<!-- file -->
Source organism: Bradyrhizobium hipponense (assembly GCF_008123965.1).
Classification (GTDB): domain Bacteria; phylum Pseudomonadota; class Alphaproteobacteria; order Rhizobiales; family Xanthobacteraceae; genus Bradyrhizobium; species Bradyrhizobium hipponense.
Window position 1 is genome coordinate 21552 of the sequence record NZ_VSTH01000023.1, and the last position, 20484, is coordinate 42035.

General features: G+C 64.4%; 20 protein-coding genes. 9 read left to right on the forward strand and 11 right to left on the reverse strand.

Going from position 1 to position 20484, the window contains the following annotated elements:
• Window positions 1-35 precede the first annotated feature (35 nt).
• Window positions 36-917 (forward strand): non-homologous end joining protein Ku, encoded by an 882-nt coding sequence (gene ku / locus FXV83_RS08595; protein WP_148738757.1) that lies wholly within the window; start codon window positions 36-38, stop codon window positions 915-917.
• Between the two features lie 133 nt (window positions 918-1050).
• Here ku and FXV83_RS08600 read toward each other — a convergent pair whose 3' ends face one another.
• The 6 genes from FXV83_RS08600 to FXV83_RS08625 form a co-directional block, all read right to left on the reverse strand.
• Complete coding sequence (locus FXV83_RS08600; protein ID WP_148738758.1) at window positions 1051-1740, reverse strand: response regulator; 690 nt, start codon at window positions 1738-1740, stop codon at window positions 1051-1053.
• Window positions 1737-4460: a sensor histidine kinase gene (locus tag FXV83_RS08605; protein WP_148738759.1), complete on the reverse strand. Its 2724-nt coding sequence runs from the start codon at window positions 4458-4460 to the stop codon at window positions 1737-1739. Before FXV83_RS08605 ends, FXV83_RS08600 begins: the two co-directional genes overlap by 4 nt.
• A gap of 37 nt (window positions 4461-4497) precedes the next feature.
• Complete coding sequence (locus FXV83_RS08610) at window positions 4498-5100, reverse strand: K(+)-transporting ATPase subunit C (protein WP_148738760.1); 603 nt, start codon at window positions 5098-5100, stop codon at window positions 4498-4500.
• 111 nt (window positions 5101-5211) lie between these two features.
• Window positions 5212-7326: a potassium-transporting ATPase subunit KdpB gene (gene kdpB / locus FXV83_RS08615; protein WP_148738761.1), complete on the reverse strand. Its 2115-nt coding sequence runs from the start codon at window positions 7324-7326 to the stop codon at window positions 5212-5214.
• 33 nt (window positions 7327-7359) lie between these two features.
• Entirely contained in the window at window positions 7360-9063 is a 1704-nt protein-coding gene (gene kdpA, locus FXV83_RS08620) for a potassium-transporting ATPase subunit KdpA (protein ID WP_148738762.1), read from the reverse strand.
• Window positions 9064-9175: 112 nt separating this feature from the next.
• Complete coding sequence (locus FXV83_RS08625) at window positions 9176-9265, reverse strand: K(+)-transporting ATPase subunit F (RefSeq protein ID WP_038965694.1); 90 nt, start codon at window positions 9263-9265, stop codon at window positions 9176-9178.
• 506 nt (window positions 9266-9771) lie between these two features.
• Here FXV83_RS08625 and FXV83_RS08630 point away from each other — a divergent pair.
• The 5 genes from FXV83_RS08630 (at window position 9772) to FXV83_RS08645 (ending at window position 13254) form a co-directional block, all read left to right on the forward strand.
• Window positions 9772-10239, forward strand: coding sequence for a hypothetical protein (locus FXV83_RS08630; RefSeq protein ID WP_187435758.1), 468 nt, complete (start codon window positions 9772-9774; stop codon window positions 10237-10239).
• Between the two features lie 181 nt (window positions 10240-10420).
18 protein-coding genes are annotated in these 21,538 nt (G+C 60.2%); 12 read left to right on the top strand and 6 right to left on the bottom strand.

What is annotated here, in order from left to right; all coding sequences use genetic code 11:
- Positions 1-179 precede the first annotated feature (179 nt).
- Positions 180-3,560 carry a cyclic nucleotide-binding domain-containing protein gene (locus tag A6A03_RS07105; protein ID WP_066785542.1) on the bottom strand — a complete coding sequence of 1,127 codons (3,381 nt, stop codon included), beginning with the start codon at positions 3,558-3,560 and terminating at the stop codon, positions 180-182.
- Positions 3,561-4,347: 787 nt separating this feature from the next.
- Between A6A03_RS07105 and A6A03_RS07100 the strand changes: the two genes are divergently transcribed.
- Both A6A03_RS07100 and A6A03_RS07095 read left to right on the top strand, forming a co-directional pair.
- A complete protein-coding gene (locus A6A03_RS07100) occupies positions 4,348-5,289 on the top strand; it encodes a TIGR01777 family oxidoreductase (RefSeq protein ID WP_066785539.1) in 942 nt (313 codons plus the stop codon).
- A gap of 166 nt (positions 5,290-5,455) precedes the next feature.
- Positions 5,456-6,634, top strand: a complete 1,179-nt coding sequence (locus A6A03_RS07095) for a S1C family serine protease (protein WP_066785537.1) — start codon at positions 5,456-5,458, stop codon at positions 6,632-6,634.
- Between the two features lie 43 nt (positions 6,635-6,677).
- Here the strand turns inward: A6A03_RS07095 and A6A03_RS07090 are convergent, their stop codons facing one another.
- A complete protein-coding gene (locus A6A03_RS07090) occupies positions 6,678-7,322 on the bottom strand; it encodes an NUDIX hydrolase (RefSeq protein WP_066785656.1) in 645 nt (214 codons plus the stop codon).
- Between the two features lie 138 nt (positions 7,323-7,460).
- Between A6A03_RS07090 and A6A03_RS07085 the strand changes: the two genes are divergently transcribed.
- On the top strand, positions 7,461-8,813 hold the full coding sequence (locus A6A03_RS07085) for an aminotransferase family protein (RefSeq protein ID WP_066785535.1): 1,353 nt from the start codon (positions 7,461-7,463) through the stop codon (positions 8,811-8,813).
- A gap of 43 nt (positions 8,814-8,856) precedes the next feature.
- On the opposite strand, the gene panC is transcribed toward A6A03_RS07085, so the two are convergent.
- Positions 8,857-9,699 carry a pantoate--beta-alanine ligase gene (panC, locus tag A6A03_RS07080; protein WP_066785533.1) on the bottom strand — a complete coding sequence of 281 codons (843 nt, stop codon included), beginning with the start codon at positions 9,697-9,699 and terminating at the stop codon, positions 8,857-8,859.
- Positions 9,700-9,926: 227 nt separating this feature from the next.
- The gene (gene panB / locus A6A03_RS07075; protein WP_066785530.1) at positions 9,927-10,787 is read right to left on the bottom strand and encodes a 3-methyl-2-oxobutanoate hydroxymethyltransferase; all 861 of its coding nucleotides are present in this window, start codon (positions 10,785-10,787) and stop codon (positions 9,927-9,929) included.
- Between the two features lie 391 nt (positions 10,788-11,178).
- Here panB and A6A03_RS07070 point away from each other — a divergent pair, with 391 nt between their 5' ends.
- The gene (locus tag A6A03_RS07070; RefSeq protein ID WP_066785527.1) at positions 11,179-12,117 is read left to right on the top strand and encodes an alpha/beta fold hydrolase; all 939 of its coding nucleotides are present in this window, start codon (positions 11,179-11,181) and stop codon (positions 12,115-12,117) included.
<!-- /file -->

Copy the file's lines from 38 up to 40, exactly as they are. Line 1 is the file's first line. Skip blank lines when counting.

- A complete protein-coding gene (locus A6A03_RS07090) occupies positions 6,678-7,322 on the bottom strand; it encodes an NUDIX hydrolase (RefSeq protein WP_066785656.1) in 645 nt (214 codons plus the stop codon).
- Between the two features lie 138 nt (positions 7,323-7,460).
- Between A6A03_RS07090 and A6A03_RS07085 the strand changes: the two genes are divergently transcribed.